Mark Twain famously said that “Clothes make the man,” and we’re often told to dress for success. In fact there is much truth to this adage, which is why there is a nonprofit called “Dress for Success” that provides appropriate clothing for job seekers. Even in this much more casual era, we seem to understand that clothes stand for something, and by changing our clothes we can change our identity.
Although it’s probably not polite to talk about movies that feature a prostitute as the main character, I couldn’t come up with a better example of the way clothes can transform a person’s identity than the Julia Roberts film Pretty Woman. I even searched the internet to see if I could find a “better” example, but nothing spoke so clearly to this issue of the way clothes can change one’s identity than this movie, except perhaps the story of Cinderella.
In this film a rich man played by Richard Gere hires a prostitute named Vivian to be there for him, to be his “companion” for the weekend. When Vivian arrives at the man’s apartment, she looks the part of a prostitute, and everyone, including Edward, the rich man, treats her like a prostitute – someone hired to do the bidding of another. In the course of time, Edward realizes that Vivian’s clothes aren’t appropriate for someone who is connected with him, and so he gives her money to buy new clothes. It will take intervention by the concierge and a friend of the concierge to make the difference, but once she gets the new clothes, it transforms her life. People look at her differently, including Edward. No longer do they see a prostitute, but instead they see a beautiful and sophisticated woman. It takes time for her to come to grips with the change, but she begins to feel differently about herself, and as a result her life changes. She ceases to be a prostitute and becomes a person of self worth and value. Indeed, Edward begins to see her as a person and not a thing, and falls in love. Yes, clothes can make the person – or at least changing one’s clothes can symbolize a change in identity.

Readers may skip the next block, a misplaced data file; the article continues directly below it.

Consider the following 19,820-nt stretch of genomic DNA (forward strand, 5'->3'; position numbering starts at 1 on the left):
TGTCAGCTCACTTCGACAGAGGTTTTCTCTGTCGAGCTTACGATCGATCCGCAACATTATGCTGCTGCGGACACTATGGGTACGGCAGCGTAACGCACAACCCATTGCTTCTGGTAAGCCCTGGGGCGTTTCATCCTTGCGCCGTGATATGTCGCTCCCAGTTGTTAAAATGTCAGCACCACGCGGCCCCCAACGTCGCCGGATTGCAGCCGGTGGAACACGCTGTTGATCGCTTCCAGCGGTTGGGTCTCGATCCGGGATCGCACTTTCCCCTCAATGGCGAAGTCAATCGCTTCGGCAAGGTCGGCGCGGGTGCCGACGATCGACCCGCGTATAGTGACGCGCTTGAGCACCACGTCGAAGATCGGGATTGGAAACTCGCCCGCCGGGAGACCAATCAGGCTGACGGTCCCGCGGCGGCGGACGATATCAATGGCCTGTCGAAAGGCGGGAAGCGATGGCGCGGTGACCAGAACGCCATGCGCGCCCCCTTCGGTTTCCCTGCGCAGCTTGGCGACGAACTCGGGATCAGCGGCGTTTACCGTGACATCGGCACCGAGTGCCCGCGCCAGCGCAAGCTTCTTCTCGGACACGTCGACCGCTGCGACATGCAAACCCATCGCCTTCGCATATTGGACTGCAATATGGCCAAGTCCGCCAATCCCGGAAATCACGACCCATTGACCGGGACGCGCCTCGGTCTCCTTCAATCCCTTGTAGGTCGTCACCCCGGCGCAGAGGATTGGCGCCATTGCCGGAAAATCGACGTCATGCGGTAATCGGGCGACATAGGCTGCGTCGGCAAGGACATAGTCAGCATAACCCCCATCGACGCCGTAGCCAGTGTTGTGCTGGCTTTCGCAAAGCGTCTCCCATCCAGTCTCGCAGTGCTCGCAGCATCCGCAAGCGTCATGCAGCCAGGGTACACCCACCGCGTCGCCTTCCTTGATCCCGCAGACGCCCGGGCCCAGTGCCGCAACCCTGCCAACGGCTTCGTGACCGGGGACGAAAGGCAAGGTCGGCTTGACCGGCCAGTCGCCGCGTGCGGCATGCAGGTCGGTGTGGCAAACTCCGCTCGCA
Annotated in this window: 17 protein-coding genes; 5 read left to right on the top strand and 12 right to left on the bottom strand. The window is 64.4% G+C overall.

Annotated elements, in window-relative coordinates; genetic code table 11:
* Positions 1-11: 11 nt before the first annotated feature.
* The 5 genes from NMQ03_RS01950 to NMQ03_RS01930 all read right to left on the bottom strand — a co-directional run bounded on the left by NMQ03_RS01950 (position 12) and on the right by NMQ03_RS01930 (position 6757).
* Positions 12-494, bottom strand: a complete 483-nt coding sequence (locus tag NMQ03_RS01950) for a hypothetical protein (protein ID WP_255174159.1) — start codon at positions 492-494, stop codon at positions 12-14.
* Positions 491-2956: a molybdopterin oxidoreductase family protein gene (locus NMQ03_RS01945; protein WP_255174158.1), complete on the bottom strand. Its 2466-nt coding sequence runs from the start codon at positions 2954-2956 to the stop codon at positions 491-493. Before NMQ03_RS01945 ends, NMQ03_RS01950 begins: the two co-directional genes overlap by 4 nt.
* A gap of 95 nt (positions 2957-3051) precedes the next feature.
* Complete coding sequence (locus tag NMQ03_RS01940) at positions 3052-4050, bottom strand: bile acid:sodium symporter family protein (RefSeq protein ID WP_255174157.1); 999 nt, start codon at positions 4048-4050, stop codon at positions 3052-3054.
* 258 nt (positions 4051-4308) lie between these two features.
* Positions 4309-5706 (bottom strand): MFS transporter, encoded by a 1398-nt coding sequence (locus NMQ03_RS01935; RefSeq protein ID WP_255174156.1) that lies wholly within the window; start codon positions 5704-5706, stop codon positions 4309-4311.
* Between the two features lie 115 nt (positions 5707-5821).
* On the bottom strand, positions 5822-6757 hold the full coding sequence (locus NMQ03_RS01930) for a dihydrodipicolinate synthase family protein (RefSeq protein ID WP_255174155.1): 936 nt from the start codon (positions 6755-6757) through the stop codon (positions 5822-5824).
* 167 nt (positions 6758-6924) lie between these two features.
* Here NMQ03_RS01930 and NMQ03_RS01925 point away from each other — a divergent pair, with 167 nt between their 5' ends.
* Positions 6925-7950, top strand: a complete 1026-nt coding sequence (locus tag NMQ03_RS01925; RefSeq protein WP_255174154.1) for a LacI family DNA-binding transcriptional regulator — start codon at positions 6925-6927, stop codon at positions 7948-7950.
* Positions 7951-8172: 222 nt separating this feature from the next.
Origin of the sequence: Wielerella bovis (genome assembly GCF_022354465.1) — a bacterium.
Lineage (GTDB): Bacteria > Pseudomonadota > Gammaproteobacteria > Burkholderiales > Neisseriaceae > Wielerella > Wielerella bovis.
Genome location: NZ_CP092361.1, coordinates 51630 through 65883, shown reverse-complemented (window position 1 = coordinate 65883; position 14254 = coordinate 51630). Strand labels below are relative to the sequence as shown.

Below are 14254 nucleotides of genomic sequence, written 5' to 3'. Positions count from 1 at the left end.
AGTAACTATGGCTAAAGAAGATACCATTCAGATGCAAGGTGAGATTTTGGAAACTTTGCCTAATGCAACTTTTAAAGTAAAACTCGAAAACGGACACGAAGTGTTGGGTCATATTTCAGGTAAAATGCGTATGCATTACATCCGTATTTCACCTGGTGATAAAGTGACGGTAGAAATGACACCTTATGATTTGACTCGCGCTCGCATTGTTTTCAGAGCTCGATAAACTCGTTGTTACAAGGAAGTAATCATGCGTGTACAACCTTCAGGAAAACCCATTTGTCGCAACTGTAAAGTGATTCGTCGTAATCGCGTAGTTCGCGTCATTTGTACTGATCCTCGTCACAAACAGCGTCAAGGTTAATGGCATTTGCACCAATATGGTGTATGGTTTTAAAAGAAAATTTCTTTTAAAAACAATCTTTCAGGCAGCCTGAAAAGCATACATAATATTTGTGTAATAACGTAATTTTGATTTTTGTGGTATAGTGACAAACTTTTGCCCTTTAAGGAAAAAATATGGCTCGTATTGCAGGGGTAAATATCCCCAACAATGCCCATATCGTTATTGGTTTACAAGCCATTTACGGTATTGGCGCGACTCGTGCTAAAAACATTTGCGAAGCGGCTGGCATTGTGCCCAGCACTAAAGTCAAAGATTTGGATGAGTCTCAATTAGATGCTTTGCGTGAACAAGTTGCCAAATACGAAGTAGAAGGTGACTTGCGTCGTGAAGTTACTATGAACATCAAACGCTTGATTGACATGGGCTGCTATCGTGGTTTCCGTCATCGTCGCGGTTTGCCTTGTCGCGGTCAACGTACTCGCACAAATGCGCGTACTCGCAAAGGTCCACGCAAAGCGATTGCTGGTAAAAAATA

1. Before and After
As you read the Colossian letter, you will see an emphasis on “before and after.” The author is writing to Gentile Christians, people who once lived in sinful idolatry. He writes to them, telling them that once they had lived outside God’s grace, but now they are children of God. Once their lives had been marked with darkness, but now they live in the light. To make his point the author lists some of the vices that had defined their former lives, vices such as evil desires, greed, anger, malice, lies, and more. That was the old life, the life before Christ, but now that they are in Christ, they have put off this old life and have clothed themselves with a new self.
Most of us who gather here today grew up as Christians, or at least in a Christian context. Many of us have never known a time when we weren’t in the church. That doesn’t mean we’ve not had our struggles or our doubts. It doesn’t mean we’ve lived perfect lives. But it does mean that the “changes” that have occurred in our lives don’t seem as drastic, as those described in this letter. But, for the first readers of this letter, being a Christian meant taking on a new identity. The old self was dead and buried.
Our author knows that even when our lives change, it’s not always easy to keep focused on the things of God. It’s easy to get distracted and even return to the old life. Sometimes the old life even seems more inviting than the present life. Remember the people of Israel, who having wandered in the desert for a time, began to pine for the “flesh pots of Egypt.” Yes, in comparison to wandering in the desert, slavery seemed preferable. At least then they knew where the next meal was coming from and where they would lay their head at night.
The letter serves as a reminder, a wake up call, to people who might be straying from the things of God. It is a reminder to keep one’s focus on the things of heaven – after all, they are now possessors of a new identity in Christ.
2. Baptism, death, and new life.
Although this chapter doesn’t speak directly about baptism, references to death and resurrection, old self and new self, even new clothes, fit well with the biblical understanding of baptism. In Romans 6, Paul links the act of baptism to Christ’s own experience of dying and rising (Romans 6:1-6). This linking of baptism to the death and resurrection of Jesus is one of the most powerful images that emerges out of our practice of baptism by immersion. You go into the waters of baptism and are buried with Christ, leaving behind the old life, dying to sin and its hold on one’s life, and then the baptismal candidate rises out of the waters of death and now experiences the newness of Christ’s resurrection life. The old is washed away, and the new is there to be embraced. The author of this letter goes into detail naming the behaviors that mark the old life, behaviors that are left behind in the waters of baptism.